A nonhormonal option targets the hub of sexual desire: the brain. The antidepressant bupropion has been shown to lift libido in premenopausal women and may be helpful for others, too, says the University of Virginia's Clayton. She has studied its effects in research sponsored by the manufacturer of Wellbutrin, a brand name for bupropion.
One thing remains clear: As men have gotten pill after pill to combat a chief sexual problem, women who've lost their sexual appetite have been left hungry. Although pharmaceutical companies are racing to change that--drugs in the pipeline include a testosterone gel and a pill that reduces serotonin action in the brain--women will have to wait for their "pink Viagra." For now, treatment remains largely experimental and in the hands of a skilled few, agree Goldstein and Clayton, who have both done work for companies developing new medications. "We just don't have many options right now," says Clayton. "We're looking for equality."
When Sex Hurts
For Michele Gaymon, 38, pain with sex has been the norm from the very first encounter--and the burning discomfort that follows can last for hours or days afterward. "What is supposed to be pleasurable and fun is not," says the Somerset, N.J., woman. In relationships, Gaymon hasn't always disclosed her condition, choosing to bear the pain of intercourse silently. And while her most recent partner was understanding when she shared her condition, his fear of hurting her put a damper on their attempts.
While many women experience the itching or burning of a yeast infection from time to time, experts say that's nothing like the pain suffered by women with more serious conditions, which can range from endometriosis to an ovarian cyst to a disorder called vulvodynia. Millions of women experience pain associated with one or another of these conditions; vulvodynia alone may account for as many as 1 million new cases per year, according to a recent University of Michigan study.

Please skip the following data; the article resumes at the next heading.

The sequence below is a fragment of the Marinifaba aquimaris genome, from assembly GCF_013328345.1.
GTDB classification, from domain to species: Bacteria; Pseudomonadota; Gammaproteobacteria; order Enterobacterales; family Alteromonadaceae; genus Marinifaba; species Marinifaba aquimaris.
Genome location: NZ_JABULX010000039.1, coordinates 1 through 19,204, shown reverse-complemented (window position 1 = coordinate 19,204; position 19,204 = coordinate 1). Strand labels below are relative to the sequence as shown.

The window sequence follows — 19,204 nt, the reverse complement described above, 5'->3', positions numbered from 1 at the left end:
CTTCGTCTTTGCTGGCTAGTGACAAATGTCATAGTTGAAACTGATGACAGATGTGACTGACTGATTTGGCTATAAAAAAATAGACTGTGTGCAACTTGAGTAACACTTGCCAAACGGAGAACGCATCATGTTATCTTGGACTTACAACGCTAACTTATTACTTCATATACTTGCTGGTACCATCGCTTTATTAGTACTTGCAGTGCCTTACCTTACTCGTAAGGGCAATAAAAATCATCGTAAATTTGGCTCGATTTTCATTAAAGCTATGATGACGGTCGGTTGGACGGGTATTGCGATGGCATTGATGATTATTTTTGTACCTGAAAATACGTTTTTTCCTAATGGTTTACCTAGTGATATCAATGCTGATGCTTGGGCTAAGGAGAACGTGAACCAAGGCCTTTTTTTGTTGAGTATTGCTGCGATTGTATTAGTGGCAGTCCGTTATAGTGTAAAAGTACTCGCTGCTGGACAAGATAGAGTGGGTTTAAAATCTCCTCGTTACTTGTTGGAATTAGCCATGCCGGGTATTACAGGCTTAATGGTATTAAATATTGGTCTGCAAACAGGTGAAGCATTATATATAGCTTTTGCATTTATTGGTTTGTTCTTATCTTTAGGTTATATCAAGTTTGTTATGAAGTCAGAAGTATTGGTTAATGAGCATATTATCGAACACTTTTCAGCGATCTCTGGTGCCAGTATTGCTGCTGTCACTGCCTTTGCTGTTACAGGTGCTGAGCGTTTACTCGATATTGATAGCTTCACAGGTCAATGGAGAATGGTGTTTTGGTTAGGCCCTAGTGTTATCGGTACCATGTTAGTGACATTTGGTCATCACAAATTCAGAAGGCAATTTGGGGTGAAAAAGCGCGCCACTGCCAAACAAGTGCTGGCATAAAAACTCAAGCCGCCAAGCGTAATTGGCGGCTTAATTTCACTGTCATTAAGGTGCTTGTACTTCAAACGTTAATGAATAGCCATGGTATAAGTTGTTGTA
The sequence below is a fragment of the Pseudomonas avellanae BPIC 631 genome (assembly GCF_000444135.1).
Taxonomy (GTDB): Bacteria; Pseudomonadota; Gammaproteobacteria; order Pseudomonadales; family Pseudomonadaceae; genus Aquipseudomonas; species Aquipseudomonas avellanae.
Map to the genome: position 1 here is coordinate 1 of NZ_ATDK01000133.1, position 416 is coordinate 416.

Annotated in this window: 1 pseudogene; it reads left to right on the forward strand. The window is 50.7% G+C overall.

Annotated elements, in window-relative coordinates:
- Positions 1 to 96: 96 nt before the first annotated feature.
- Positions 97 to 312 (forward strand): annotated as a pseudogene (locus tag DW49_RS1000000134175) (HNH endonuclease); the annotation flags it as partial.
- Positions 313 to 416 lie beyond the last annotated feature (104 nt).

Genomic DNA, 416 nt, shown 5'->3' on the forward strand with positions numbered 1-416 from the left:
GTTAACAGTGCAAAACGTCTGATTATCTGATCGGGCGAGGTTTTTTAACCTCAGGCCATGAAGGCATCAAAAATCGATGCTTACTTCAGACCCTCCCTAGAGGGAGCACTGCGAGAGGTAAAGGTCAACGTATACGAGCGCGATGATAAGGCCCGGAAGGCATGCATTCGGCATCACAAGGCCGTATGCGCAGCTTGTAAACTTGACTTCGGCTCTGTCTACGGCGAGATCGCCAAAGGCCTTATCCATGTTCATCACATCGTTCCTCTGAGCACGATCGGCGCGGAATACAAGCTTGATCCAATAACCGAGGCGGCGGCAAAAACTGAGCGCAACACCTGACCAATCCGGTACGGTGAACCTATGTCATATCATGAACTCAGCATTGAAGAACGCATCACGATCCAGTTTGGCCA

Like many women, Gaymon saw multiple doctors in vain. Some initially told her to "relax, have a few drinks, calm down," recalls the senior account specialist at Merrill Lynch. Others misdiagnosed. "I was put on so many different yeast infection medications it was ridiculous," she says. Five gynecologists and two urologists later, she was finally diagnosed with vulvodynia, which made the entryway of her vagina become irritated with penetration.
The causes of vulvodynia, which can produce pain even when sex is not being attempted, are not well understood. Aside from the genitals, the nervous system is thought to be involved, says Jennifer Gunter, director of pelvic pain and vulvovaginal disorders at Kaiser Permanente San Francisco Medical Center. And because no medications are approved for the condition, she says, it's difficult for some to get treatments covered. Gunter and other experts retool therapies such as tricyclic antidepressants, antiseizure drugs, steroid and Botox injections, implantable devices to stimulate misfiring nerves, and surgery.
For Gaymon, relief has finally come with lidocaine cream, the drug Cymbalta, and physical therapy that involves techniques to pinpoint and relax muscle tension. She also found support in the National Vulvodynia Association. Getting help from multiple sources--including a sex therapist is often critical to treating the causes of painful intercourse, experts agree.
Gunter, who says Kaiser Permanente covers a full arsenal of treatments, estimates about 80 percent of her patients improve considerably. But patients who wait months or years let their pain become entrenched, complicating treatment. Says Gunter: "Pain begets pain; the more your nervous system is stimulated by pain, the more pain becomes your norm."
(c) 2008 U.S. News & World Report